Which Digital Democracy?

There is a certain life-cycle within democracies: Individuals experience living in a society with a given set of rules; they criticize the legal/political/economic system identifying aspects that need to be changed; then, they try to let their voices be heard, letting their representatives know and do something about it. Ideally, the laws will be adjusted to their needs, going through the necessary changes so that individuals experience and test the new, modified system. The hard, persisting challenge in this cycle is to allow the population – who usually has little to no power – to be the bosses of their representatives – who hold the actual power.

Representative democracies can be more or less „democratic“, depending on the connection between different parts of the population and their respective representatives. All citizens should, in principle, be able to participate in the proposal, development, and creation of laws. But that is not the case for several reasons, including the complexity of the task of mass coordination and the slowness of the law-making “industry”. Legal systems are extremely slow compared to the speed of societal change we are going through, we need faster-adapting political systems. The digital realm is possibly the only way out of the crisis the planet is facing.

The internet and a series of digital technologies have changed the potential to participate at different scales of time, distance and numbers of people. As of today, any individual has the potential to go viral and influence huge numbers of others; multiple people can access certain pieces of information; big amounts of data can be mapped in order to, for example, detect failures in infrastructure, get resident feedback or analyze patterns in public health; crowdfunding currently enables new ideas to emerge, including innovative solutions in civic-tech. The speed of communication and the right combination of technologies could, in principle, allow societies to organize and cooperate at a very large scale.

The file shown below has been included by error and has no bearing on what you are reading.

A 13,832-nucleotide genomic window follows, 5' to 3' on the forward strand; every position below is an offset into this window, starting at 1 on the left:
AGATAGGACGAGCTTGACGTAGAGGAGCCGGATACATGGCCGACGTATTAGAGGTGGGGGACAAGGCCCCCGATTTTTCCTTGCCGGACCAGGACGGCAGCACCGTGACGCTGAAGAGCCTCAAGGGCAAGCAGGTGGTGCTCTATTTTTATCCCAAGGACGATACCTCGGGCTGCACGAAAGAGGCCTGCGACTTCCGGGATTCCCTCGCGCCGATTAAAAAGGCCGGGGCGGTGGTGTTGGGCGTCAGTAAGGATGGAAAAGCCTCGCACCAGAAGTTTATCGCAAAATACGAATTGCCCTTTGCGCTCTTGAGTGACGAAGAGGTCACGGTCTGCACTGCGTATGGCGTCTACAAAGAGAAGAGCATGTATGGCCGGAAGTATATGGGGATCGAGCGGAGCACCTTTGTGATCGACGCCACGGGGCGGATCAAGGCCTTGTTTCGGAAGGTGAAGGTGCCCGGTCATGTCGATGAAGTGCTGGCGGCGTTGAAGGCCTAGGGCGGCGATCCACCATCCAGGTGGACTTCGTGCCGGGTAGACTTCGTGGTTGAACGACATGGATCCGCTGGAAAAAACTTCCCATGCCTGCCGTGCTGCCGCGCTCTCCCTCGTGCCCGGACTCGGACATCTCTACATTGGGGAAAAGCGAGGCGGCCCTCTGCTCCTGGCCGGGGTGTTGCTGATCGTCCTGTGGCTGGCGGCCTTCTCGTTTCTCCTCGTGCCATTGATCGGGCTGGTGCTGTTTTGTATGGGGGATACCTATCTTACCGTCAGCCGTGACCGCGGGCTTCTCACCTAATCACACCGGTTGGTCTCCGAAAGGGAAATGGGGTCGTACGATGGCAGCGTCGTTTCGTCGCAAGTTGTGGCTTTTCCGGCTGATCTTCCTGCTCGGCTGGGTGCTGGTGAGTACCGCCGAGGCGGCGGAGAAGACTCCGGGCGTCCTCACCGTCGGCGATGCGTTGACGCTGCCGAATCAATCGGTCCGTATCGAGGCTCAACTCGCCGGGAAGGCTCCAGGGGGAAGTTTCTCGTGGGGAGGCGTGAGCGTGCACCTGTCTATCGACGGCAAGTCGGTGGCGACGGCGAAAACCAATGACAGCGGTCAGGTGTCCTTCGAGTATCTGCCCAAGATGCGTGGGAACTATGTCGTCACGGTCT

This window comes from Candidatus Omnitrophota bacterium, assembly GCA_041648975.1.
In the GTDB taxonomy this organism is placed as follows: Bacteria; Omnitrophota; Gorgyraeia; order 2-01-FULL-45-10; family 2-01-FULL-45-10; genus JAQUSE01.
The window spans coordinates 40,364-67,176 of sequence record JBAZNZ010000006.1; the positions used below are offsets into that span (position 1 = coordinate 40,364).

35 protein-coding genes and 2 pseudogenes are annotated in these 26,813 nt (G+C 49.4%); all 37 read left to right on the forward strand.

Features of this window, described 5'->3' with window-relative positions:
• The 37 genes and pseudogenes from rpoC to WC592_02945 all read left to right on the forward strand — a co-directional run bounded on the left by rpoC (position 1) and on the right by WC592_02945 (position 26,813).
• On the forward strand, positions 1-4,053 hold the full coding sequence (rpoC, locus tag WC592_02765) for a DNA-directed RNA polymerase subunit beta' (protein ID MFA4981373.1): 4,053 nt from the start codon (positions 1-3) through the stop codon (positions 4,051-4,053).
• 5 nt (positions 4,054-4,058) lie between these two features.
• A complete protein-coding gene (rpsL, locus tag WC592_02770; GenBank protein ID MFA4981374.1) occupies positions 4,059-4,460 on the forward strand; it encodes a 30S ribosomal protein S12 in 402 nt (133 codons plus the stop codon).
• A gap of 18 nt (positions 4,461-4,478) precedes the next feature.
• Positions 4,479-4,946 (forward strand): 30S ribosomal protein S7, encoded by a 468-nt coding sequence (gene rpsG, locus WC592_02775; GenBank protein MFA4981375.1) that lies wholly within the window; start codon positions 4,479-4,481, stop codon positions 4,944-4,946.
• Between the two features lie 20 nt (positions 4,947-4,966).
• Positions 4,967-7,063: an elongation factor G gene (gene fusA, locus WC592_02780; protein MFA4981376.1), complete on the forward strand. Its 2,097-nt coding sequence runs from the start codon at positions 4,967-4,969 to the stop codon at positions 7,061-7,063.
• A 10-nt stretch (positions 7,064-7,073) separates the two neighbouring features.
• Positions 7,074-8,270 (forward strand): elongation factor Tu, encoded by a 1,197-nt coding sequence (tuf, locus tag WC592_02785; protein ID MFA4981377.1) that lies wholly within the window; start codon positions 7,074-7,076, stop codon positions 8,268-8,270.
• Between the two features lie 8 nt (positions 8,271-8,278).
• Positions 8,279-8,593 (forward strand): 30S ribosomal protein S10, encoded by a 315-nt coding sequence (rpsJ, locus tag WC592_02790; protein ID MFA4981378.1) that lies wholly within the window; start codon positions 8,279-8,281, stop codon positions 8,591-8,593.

In the private sector, tech giants such as Apple, Google, Amazon or Facebook have grown to the point that they almost function as states, providing almost the whole infrastructure, services and even education to the online population. But such companies are not necessarily willing to feed users’ feedback back into the development cycle – adjusting, for example, the interface according to sustainability criteria or quit selling private data. In that sense, the experience of using such technologies is very far from being democratic. They are rather lying on the totalitarian part of the political spectrum.

Many ingredients of democracy are already part of the online landscape, but we are still far from having a digital democratic experience. So, how to stimulate the digitalization of democracies or the democratization of the digital?

It could go from online voting every election cycle until finding complex strategies for governance with the aid of machine learning. It could mean gathering people’s data – respecting their anonymity and privacy – in order to improve their lives. Or opening up government’s data so that historical records can be analyzed and compared for future reference.

There are infinitely many ways to turn the digital ecosystem into a democratic experience and it is about time the population engages in open, further-reaching, precise discussions around this topic. A shift towards a digital democracy could finally redistribute political power from representatives to the individuals and allow a better-organized society to blossom.